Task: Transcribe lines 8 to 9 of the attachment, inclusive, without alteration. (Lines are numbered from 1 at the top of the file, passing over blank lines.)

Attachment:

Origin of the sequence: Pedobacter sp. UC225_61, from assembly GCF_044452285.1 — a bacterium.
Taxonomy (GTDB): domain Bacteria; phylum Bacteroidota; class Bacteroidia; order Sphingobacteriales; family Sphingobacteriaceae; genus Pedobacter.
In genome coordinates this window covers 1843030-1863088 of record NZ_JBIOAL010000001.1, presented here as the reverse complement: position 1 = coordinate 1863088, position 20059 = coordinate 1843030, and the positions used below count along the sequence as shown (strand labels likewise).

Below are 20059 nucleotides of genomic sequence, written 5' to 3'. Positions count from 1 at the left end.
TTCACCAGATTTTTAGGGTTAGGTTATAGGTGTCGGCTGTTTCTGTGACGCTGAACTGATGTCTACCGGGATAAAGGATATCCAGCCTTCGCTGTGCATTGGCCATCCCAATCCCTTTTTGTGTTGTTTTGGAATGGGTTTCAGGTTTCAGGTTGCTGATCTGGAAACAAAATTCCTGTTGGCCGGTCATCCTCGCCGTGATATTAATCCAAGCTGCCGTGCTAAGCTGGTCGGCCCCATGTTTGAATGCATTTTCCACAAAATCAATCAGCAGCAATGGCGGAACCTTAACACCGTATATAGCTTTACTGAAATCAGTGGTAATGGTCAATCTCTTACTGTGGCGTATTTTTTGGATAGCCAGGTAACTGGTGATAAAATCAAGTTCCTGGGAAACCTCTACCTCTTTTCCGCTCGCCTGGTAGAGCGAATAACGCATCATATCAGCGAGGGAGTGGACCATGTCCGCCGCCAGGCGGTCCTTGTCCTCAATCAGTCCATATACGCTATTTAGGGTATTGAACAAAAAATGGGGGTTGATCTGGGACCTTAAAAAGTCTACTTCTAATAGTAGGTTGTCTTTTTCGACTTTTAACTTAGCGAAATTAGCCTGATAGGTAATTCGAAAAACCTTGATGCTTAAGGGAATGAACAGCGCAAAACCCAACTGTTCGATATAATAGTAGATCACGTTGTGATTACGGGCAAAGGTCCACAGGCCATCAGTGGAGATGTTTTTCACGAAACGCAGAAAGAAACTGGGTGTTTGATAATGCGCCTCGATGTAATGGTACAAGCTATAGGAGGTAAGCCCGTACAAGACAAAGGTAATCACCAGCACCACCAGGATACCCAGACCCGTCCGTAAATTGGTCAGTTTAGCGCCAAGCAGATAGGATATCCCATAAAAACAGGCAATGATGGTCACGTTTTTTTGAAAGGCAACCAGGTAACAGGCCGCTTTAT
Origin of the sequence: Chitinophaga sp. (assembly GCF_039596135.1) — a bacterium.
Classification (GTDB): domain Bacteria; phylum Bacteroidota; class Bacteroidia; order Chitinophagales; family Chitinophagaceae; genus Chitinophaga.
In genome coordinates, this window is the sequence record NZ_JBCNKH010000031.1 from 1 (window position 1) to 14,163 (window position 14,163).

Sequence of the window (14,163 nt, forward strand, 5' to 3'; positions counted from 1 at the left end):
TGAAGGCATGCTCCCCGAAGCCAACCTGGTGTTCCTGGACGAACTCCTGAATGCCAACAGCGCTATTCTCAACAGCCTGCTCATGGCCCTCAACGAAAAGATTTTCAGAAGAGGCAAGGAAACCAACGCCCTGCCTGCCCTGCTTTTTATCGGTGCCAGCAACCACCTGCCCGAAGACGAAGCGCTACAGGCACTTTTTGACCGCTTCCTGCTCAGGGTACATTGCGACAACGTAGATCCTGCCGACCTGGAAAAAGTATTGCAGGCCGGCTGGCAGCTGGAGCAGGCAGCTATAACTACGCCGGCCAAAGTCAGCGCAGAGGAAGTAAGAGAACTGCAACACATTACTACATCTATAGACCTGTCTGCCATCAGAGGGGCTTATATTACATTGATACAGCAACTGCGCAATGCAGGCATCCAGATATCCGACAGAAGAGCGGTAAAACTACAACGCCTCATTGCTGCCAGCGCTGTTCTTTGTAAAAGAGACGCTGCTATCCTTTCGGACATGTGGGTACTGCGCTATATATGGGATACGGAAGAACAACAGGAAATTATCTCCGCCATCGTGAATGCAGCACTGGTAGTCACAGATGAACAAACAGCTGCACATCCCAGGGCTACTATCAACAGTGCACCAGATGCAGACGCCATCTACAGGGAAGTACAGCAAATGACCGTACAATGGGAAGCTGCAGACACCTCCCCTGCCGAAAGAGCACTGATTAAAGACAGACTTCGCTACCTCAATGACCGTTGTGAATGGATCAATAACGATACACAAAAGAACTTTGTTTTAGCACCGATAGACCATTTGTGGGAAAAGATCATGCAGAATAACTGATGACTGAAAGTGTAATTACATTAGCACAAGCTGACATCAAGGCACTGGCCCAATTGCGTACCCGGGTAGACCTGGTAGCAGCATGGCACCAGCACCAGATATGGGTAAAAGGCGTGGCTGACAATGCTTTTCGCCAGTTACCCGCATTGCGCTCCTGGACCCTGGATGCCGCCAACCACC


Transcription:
In genome coordinates, this window is the sequence record NZ_JBCNKH010000031.1 from 1 (window position 1) to 14,163 (window position 14,163).

Sequence of the window (14,163 nt, forward strand, 5' to 3'; positions counted from 1 at the left end):